From far and wide, going for ice cream is a grand tradition. The skin on both of my arms gets hot remembering those sun burns from summer car trips. There was always, somehow, ice cream involved. Of course, every trip to the Hoard’s Station Sales Barn in the old beat-up farm trick meant stopping at Empire Cheese for ice cream. I think there was some pretense of picking up cheese too, but what mattered most to me was the ice cream.

As McMillan at Empire Cheese puts it, a “hot summer day, ice cream and a bag of fresh curd. What could go wrong?”

The Infamous Mooing Cow and Train track display at Reid’s Dairy is always a hit with the kids and those young at heart. Photo by James Kerr.

The Infamous Mooing Cow and Train track display at Reid’s Dairy is always a hit with the kids and those young at heart. Photo by James Kerr.

And then, every trip through Belleville meant stopping at Reid’s Dairy. There was no choice in the matter. I’d run inside, hit the button on the big mechanical cow, and listen to it moo as I ran to the ice cream display to hastily pick my choice of ice cream before my sister could get hers.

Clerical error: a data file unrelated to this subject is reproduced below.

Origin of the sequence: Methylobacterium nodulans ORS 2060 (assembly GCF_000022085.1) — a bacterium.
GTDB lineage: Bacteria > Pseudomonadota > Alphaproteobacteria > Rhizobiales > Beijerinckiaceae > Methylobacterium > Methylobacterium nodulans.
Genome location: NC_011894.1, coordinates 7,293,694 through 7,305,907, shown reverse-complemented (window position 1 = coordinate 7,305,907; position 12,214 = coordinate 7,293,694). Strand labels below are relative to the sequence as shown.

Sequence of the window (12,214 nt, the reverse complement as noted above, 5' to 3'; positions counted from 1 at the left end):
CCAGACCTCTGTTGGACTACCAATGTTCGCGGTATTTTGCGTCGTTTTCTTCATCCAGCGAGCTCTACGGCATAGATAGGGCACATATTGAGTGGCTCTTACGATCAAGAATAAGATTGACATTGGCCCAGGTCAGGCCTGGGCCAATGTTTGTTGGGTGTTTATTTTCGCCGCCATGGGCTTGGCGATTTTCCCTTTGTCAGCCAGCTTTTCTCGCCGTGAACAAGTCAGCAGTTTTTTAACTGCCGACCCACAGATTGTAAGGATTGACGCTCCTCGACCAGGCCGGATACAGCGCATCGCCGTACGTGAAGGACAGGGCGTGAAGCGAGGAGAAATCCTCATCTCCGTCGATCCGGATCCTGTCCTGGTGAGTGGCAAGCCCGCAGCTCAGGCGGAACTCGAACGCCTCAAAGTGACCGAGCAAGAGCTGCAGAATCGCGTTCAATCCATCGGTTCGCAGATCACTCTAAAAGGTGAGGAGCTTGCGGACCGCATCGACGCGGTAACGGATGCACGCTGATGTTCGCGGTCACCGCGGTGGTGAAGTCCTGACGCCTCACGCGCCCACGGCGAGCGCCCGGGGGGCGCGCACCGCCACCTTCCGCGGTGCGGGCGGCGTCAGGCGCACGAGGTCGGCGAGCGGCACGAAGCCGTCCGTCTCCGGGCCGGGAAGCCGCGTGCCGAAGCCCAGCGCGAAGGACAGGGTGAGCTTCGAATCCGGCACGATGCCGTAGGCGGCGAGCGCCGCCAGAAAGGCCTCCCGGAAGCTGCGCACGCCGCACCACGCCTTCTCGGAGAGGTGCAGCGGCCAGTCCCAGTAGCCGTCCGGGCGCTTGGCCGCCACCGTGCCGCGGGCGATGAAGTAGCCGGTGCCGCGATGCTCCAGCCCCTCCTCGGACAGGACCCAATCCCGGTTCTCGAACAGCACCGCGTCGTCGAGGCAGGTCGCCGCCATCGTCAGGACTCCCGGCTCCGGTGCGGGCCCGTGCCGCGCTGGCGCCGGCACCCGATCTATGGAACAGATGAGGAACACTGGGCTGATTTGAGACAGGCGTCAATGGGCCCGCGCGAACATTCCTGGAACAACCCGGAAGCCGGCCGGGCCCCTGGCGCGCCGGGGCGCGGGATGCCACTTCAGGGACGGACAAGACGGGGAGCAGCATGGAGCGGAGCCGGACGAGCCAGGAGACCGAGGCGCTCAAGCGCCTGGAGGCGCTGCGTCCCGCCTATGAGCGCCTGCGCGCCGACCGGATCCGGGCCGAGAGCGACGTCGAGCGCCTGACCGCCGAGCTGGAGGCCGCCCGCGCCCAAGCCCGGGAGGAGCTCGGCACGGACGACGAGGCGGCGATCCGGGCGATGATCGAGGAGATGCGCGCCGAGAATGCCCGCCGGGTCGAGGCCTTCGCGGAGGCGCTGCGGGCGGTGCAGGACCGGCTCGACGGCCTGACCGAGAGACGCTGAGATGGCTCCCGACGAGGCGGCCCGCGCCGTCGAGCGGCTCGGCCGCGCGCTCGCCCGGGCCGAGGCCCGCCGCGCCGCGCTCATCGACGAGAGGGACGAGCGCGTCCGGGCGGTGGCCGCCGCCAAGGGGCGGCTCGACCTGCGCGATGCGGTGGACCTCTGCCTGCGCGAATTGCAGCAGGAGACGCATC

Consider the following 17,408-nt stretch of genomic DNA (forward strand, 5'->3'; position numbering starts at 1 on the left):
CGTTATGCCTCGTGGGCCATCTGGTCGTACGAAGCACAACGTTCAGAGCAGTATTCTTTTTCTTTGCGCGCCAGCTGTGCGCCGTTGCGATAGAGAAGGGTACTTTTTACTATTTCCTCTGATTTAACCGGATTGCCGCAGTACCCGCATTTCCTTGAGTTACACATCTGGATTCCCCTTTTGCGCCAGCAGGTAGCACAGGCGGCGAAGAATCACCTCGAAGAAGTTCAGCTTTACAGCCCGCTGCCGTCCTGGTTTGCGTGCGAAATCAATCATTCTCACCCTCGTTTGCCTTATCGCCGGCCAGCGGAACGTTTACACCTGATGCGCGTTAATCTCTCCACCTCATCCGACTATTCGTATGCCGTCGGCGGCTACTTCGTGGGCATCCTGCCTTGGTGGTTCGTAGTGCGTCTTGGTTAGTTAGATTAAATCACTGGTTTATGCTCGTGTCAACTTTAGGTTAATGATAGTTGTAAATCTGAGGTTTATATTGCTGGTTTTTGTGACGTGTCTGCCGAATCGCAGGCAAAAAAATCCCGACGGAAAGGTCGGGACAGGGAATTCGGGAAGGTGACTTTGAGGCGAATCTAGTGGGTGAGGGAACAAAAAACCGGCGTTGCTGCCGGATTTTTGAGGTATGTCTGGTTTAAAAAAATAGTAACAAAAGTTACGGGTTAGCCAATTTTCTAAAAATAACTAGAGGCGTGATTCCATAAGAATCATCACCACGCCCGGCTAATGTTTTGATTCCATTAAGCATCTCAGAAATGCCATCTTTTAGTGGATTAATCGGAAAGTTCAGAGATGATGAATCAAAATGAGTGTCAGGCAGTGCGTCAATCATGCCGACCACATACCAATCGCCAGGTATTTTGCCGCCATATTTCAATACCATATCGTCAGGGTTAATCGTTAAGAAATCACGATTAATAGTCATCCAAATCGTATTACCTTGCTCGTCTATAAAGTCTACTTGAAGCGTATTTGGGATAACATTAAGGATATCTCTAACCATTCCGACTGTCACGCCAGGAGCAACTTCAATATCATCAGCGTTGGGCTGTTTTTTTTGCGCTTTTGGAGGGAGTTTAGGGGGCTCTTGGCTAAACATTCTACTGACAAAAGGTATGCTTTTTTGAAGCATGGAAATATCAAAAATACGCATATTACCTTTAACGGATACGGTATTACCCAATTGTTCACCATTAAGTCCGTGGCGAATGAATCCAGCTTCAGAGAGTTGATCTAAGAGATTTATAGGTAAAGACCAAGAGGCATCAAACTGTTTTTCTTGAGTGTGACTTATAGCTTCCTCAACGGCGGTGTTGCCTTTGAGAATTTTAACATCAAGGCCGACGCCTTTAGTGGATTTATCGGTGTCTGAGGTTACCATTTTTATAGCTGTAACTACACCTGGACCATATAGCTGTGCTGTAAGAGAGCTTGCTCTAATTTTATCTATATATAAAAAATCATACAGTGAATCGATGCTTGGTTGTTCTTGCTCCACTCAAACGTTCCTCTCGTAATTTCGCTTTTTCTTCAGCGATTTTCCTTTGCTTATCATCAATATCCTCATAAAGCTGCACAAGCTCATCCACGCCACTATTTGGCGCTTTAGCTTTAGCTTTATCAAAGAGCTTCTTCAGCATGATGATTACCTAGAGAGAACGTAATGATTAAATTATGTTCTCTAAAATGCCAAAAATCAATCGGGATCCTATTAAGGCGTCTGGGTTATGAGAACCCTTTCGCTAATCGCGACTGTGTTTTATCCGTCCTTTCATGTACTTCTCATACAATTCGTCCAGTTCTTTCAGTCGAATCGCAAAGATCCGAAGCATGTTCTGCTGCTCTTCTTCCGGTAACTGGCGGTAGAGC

I always assumed my parent’s generosity in taking us, but as I am now a parent myself, I wonder.

When it is hot outside, and as Hanna at Reid’s Dairy puts it, “What do you do with the kids?” Well, what you do is to get everyone to pile into the car and head out looking for ice cream. It’s an outing that the entire family can enjoy.


Everyone has their favourite flavours:

Moose Tracks is a local sensation. It is the biggest seller at both Kawartha Dairy and Reid’s Dairy. According to Lott, the most popular flavours at Ivanhoe Cheese are Moose Tracks and Salted Caramel Truffle. McMillan states that at Empire Cheese, the hottest ice creams are “Pralines and Cream … Butter Pecan … and maybe most of all Moose Tracks.” Kawartha Dairy’s Legere points out that the Chocolate and Peanut-butter flavour “is the original salty-sweet combination.”

“People are still pretty traditional,” Lott says. “Your older customers stick to your older flavours. But then, our young kids love Maple Walnut.”

Legere suggests that a variety of flavours to choose from is important for customers: “People like variety and new things … its part of the fun of ice cream.”

At Reid’s Dairy, according to Bill Hanna, “the old staples are still there. The Maple Walnut, the Chocolate, the Strawberry. … But, with the kids flavours, they’re all about something different.”